We are accustomed to believe that kings erected fabulous castles for their lovers, favourites or wives. However, Neuschwanstein Castle, perhaps the most famous castle in Germany, featured on the screensaver of Disney cartoons, was dedicated by the last Bavarian King Ludwig to the great composer Richard Wagner.
Neuschwanstein is the most popular castle in Bavaria, a place of pilgrimage for tourists. From the point of view of architecture, it is curious, borrowings from the Gothic, Renaissance, Baroque, Moorish architecture. It is based on theatrical scenery.
Neuschwanstein was a living, material embodiment of sketches by theatrical designer Christian Jank for Wagner’s opera ‘Lohengrin’. Subsequently, Jank was involved in the design of the castle together with the architect Eduard Riedel.
Ludwig was fanatically fascinated by Wagner’s music, and in his own way in love with him. Ludwig provided the great musician with financial support and considered him his close friend.
At the age of sixteen, Ludwig attended the premiere of Lohengrin in Munich, a turning point in his life. During his mountain walks, he loved to imagine himself as Lohengrin and even ordered a costume for himself, in which he seemed to himself like the hero of the opera.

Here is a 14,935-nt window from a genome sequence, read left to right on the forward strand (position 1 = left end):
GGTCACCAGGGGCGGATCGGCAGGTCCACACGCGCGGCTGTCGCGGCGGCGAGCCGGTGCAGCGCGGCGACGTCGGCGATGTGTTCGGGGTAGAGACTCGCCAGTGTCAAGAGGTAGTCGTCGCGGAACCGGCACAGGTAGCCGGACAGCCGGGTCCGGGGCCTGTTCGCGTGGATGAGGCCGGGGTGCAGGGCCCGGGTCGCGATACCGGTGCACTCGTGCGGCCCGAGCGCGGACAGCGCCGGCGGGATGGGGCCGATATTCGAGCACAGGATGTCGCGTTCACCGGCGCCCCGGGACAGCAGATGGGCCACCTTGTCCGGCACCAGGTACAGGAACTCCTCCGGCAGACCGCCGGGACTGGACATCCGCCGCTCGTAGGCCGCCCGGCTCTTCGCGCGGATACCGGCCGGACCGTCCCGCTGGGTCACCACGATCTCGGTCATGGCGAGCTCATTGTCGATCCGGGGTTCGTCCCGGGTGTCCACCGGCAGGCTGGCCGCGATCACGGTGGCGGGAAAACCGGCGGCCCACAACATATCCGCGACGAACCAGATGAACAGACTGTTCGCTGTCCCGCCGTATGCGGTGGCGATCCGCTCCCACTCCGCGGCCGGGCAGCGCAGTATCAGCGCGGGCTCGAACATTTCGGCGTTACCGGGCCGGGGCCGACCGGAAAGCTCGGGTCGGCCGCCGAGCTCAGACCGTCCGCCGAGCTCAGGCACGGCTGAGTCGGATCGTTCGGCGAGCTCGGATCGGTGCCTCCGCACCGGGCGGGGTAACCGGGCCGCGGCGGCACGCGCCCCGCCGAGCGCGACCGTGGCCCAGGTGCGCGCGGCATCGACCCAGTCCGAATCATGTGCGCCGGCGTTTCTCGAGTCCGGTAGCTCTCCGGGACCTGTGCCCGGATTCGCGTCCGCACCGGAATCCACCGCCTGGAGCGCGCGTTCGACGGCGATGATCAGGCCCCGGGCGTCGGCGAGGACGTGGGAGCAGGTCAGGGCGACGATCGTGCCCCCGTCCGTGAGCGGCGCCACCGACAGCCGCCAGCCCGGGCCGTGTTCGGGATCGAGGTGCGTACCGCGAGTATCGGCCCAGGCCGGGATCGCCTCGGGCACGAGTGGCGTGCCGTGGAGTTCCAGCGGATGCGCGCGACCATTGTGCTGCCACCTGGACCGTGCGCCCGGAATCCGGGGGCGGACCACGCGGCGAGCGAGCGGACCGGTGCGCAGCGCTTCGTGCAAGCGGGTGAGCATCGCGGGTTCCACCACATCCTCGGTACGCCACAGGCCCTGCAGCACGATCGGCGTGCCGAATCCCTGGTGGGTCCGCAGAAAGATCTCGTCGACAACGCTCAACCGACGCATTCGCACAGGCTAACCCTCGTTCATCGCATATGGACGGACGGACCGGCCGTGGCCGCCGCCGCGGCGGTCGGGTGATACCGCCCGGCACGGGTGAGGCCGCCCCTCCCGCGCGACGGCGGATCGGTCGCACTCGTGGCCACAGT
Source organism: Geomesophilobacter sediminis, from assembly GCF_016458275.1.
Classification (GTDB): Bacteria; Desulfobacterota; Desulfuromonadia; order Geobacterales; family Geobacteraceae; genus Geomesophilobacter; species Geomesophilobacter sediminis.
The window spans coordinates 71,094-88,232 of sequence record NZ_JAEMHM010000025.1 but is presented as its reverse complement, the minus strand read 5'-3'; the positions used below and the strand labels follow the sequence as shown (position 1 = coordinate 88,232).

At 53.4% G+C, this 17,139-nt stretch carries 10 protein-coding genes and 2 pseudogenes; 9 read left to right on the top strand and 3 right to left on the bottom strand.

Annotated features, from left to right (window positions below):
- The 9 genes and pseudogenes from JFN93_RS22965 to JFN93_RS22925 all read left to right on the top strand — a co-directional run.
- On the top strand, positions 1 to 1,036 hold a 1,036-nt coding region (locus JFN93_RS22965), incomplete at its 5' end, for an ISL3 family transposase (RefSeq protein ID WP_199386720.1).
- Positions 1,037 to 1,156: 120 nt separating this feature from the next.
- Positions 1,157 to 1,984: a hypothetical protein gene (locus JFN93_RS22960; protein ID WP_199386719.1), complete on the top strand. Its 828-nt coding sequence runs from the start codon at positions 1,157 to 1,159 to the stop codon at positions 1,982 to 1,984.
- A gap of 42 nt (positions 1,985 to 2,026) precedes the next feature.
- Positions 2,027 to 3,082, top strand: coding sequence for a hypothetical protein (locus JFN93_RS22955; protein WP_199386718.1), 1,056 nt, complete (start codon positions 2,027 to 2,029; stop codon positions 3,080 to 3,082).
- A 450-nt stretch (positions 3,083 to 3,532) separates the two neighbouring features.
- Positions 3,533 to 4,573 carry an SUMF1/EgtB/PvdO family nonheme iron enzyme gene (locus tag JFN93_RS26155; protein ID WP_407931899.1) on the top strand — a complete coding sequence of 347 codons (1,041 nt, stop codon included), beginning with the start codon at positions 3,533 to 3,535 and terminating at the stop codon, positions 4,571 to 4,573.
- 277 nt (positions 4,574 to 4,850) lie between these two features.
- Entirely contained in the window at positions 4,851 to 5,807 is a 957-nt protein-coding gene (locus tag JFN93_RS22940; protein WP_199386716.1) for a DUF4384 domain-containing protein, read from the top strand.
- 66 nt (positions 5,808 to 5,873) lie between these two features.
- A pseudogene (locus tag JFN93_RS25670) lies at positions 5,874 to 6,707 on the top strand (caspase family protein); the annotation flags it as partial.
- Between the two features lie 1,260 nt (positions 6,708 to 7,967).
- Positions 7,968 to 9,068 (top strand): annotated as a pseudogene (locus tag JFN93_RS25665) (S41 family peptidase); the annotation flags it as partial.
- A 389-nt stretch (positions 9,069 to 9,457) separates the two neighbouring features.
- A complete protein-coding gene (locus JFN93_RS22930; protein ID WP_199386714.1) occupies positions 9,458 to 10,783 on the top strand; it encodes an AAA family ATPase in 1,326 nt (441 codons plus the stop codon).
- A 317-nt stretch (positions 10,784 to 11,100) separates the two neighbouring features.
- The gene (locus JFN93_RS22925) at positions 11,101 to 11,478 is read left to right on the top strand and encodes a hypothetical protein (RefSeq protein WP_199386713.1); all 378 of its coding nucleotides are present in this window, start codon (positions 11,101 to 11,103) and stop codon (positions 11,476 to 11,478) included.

Ludwig wrote to Wagner: ‘The castle will be sacred and unapproachable. Here we will feel the divine breath of heaven.’ And it’s true, Neuschwanstein is located in an amazingly beautiful place. It rises on top of a cliff and fits perfectly into the landscape. Wherever the gaze falls on him, Neuschwanstein is magnificent in any angle, and every time it opens in a new way, it sparkles with whiteness against the background of a mountain ridge and then hangs over a gorge, then, enchanted by its beauty, looks into a mountain lake.
Ludwig was reclusive and loved solitude (which was considered very strange for the king and, as a result, served as one of the reasons for accusing him of insanity).
He forced his advisers to travel in search of a truly protected area, but they never found a heavenly place for their king. He planned to buy a desert island. But, he was told that, apparently, there are no more such on earth. And the king decided to retire to the mountains. All his fantastic castles are located far from cities, on islands, surrounded by forests, or high in the mountains. Neuschwanstein, despite the crowds of tourists besieging it, looks both fragile and unapproachable, like a reflection of the soul of Ludwig immersed in his dreams.
Neuschwanstein is called a castle, but this is just a tribute to its fantastic, exaggerated ‘medieval’ image. The castle is defensive in nature. But, it should be surrounded by a moat and a severe stone wall. In truth, Neuschwanstein is a bizarre architectural fantasy designed to transfer romantic Ludwig into the world of Wagner’s works.
However, the king did not want to live in a real medieval castle! He loved comfort and the latest inventions, so the construction of Neuschwanstein was a real revolution from a technological and organizational point of view.
At the construction site, a steam crane and Portable engines were involved, running water was supplied to the castle (bathrooms are located on each floor), central heating, electricity and even telephones were installed.